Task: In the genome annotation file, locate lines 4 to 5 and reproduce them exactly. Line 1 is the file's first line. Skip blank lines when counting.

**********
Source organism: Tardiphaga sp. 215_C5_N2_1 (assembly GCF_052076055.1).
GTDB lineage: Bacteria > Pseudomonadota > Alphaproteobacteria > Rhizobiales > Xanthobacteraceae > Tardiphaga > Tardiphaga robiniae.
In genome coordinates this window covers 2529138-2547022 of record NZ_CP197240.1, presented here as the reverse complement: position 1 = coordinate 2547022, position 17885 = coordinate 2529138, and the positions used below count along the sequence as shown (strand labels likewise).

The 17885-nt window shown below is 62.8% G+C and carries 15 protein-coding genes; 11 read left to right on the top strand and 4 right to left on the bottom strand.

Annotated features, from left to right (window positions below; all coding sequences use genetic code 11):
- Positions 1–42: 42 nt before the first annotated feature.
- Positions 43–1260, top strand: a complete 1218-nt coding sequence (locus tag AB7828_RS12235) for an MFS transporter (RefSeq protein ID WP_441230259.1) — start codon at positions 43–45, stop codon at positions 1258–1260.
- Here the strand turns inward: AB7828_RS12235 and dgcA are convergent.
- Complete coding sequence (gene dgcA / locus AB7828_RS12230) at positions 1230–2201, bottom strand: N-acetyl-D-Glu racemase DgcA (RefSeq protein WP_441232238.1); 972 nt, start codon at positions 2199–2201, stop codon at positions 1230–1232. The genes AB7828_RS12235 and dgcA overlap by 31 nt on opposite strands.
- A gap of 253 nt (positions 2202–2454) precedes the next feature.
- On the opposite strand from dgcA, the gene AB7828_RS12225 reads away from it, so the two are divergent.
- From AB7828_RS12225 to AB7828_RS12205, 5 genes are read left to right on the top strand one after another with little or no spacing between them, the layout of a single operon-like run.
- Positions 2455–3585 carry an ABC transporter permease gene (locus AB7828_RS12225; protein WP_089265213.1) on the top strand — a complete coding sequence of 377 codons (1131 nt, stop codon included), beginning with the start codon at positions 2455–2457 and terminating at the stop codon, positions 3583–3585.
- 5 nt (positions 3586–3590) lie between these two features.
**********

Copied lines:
The 17885-nt window shown below is 62.8% G+C and carries 15 protein-coding genes; 11 read left to right on the top strand and 4 right to left on the bottom strand.

Annotated features, from left to right (window positions below; all coding sequences use genetic code 11):